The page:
An Interview with talented novelist – Julia Wild
Firstly, I must thank Lizzie Lamb for inviting me onto this wonderful blog.
Julia, you have always been unfailingly kind and supportive of New Romantics Press so it is our pleasure to have you on our blog. So, pull up a pew and tell us something about yourself.
I’m the current Hon Secretary of the Romantic Novelists’ Association, I’m just beginning my third year in the position. The post involves dealing with day to day admin of the RNA taking and producing minutes after meetings. I’m lucky to be working with such a fabulous bunch of hard-working committee members. Until I joined the committee, I had absolutely no inkling of all the effort that goes on behind the scenes of the RNA.
My writing life began in childhood when I would dream up stories to star in. As time went on, I wrote stories for chums, involving them and their choice of pop star/film star – or boy in our class. It was always romance, at its most innocent.
Before I married I had a variety of jobs, bank work (was politely asked to leave due to numeric dyslexia, which I didn’t know I had) Nightclub waitress (mini-skirt, butcher’s apron, white knee boots) loved it – but had all my tips stolen from apron pocket. Needlewoman Shop assistant in Regent Street, legal secretary…
As you do I married, had children, and then one fateful Saturday in 1989, I was given a Saturday job looking after a double glazing showroom. Well, as you can imagine, it wasn’t the busiest shop in the street! Once I’d done a bit of dusting and hoovering, I pulled a romance book from my handbag and began reading… And pretty soon thought: ‘I can do better than this.’ Anyone who writes knows – it’s seriously not that easy and there is so much you can only learn by actually writing. The obsession began. I wrote tomes – a contemporary crime/romance, three whopping historicals – 250 thousand words each – typed and retyped many times!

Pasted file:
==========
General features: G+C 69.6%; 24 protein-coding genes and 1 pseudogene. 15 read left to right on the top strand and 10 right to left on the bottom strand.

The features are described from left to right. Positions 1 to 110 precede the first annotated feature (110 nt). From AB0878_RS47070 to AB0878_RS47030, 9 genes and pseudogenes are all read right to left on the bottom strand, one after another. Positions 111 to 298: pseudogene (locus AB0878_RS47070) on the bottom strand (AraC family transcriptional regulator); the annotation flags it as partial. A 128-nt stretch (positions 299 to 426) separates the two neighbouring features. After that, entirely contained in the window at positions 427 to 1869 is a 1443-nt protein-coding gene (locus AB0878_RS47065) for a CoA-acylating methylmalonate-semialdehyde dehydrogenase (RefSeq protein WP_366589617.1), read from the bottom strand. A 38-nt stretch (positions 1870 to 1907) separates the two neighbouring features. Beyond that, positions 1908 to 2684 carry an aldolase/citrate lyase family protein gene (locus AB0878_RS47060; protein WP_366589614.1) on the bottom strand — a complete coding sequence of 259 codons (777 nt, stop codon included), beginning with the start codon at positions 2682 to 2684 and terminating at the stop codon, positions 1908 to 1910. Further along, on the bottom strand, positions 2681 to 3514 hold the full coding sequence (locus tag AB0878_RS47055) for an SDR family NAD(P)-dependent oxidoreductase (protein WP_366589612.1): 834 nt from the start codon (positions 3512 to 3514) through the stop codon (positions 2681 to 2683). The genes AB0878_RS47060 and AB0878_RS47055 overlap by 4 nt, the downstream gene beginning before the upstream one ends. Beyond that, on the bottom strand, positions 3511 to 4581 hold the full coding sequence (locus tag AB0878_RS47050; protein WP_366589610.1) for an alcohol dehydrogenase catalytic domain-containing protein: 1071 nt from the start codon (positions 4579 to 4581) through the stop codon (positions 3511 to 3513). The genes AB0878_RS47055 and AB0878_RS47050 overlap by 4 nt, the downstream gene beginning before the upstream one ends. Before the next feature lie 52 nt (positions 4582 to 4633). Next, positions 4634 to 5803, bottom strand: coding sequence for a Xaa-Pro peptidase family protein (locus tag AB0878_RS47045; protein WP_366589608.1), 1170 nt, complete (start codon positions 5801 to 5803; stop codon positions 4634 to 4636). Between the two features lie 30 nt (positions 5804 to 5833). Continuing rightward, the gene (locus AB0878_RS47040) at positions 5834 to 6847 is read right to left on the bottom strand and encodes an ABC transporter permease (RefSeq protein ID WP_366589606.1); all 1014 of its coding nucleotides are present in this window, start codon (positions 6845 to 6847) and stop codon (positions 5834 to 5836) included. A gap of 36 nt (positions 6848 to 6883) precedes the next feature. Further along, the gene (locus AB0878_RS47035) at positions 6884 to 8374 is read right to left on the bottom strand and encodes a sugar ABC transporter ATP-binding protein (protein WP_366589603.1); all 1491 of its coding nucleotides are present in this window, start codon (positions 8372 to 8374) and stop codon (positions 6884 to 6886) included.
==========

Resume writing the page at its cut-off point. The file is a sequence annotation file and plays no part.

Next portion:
In 1993, I won a competition to spend a week on a historical writing course and whilst on this, one of the tutors, the late Pamela Cleaver said I must join the RNA. I joined the New Writers’ Scheme and spent until 1997 submitting a variety of historical, contemporary romances and medical romances until in 1997, my book was accepted for publication. It was called Dark Canvas and went on to win the RNA’s New Writers’ Award (now the Joan Hessayon Award). Since then I had another four books published and Illusions won the RNA’s First Romance Prize (now the Rona Rose) in 2003.
The publishers closed though in 2003 and in 2014, when I was made redundant from my library post of 18 years– I decided to go through the process of publishing my backlist. Once I obtained the rights back, with the help of the Society of Authors, who are amazing. I had help and advice on self-publishing from several RNA members – Lizzie Lamb included (thank you, Lizzie!) Freda Lightfoot and Jenny Haddon. I’m sure there are more who I spoke with – apologies for not mentioning your names.